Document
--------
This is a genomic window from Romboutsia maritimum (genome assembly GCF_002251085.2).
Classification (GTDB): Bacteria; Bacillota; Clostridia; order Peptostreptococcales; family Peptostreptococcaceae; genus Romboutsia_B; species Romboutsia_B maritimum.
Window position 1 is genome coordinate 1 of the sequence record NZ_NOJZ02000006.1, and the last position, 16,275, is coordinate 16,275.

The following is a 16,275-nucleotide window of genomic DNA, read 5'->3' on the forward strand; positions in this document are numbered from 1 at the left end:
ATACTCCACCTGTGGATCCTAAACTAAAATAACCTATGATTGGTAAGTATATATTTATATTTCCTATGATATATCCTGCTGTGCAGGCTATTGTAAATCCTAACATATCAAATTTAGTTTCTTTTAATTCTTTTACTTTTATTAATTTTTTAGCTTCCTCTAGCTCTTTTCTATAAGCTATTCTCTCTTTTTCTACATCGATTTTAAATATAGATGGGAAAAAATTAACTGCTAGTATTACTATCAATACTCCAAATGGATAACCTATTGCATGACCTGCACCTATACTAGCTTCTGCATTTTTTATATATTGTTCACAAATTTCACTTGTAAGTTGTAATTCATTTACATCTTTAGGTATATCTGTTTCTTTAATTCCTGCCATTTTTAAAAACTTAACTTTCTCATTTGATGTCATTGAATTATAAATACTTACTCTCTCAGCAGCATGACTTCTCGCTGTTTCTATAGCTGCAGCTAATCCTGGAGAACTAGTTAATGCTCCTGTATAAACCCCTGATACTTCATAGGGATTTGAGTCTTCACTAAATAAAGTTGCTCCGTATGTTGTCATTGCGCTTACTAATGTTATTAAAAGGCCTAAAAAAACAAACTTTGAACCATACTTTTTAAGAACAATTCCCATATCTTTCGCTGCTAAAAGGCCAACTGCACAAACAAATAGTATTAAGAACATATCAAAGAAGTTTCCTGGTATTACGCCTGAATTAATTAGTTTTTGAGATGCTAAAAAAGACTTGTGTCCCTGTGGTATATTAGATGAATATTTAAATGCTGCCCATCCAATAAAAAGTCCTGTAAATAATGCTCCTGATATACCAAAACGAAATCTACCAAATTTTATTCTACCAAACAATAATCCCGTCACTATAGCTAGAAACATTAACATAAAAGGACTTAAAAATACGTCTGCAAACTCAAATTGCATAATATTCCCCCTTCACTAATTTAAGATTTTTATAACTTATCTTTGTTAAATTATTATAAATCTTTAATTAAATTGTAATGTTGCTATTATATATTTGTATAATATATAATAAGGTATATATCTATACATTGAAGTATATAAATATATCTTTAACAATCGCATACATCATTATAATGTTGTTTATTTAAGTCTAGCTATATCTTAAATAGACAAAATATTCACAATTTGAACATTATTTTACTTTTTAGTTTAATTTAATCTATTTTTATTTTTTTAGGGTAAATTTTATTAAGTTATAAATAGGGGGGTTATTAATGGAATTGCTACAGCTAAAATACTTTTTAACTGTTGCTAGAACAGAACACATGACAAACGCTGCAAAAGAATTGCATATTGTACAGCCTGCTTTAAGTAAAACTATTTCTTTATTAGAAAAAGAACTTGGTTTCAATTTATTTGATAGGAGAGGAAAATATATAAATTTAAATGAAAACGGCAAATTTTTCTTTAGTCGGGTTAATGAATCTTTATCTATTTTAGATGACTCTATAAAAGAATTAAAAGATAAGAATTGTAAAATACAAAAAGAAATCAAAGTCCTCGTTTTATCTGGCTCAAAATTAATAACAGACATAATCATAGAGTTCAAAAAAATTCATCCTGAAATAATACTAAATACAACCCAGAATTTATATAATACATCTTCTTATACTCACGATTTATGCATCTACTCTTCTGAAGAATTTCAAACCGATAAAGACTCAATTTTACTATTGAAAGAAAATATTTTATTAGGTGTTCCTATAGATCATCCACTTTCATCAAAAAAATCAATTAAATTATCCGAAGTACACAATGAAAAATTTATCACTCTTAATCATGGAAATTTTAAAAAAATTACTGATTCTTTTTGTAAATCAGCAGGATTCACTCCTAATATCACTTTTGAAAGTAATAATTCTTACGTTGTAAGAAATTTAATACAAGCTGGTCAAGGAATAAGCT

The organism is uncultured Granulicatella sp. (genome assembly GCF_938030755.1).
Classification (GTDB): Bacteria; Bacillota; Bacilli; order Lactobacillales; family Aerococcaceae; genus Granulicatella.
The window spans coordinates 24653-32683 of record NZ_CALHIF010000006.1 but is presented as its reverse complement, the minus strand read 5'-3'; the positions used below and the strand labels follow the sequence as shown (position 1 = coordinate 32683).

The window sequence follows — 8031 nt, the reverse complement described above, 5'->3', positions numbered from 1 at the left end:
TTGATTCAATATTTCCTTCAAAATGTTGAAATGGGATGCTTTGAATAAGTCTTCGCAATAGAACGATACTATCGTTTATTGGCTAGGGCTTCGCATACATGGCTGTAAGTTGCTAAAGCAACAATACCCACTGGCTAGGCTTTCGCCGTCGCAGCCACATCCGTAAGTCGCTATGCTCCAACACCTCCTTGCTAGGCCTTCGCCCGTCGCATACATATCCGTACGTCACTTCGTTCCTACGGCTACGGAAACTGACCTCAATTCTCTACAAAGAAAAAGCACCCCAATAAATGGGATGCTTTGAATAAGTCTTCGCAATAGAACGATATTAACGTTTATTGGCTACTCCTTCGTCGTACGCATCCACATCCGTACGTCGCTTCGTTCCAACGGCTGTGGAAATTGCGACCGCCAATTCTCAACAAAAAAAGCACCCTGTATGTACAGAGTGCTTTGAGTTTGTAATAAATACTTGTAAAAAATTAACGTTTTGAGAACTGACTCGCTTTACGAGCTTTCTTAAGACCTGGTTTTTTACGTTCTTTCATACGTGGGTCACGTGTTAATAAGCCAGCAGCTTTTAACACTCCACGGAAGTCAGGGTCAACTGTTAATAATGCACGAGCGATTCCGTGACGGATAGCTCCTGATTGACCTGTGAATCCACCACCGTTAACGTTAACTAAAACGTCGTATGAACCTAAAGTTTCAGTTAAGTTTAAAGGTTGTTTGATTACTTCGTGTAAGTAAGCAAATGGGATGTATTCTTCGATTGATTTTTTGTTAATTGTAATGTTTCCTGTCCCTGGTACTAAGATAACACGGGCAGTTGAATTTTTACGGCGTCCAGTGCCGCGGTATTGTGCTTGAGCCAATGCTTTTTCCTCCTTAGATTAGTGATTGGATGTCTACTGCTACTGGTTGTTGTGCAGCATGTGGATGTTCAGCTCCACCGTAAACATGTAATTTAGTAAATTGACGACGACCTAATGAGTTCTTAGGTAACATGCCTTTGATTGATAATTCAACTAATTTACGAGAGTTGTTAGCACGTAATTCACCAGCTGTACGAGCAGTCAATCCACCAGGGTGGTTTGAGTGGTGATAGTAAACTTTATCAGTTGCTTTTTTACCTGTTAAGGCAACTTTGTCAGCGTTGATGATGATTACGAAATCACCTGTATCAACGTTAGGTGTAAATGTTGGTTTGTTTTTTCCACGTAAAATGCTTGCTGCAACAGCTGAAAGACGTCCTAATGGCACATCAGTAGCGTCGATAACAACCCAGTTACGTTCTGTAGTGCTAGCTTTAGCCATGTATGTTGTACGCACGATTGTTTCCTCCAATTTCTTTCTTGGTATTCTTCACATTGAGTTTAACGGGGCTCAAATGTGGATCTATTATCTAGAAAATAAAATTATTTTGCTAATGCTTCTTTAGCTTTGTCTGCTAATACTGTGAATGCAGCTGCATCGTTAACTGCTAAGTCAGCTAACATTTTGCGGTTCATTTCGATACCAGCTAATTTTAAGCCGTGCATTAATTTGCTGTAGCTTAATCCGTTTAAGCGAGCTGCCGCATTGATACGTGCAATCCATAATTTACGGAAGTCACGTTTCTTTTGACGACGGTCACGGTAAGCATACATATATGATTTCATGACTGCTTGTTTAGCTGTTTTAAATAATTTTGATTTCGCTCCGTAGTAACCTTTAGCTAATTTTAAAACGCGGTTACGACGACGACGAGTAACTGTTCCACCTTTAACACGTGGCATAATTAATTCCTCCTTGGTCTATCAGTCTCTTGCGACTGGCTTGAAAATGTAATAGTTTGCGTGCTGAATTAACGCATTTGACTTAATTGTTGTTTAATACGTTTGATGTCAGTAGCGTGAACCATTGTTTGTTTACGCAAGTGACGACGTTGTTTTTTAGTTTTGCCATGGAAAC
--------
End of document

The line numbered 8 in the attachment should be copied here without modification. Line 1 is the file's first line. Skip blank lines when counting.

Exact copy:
The window spans coordinates 24653-32683 of record NZ_CALHIF010000006.1 but is presented as its reverse complement, the minus strand read 5'-3'; the positions used below and the strand labels follow the sequence as shown (position 1 = coordinate 32683).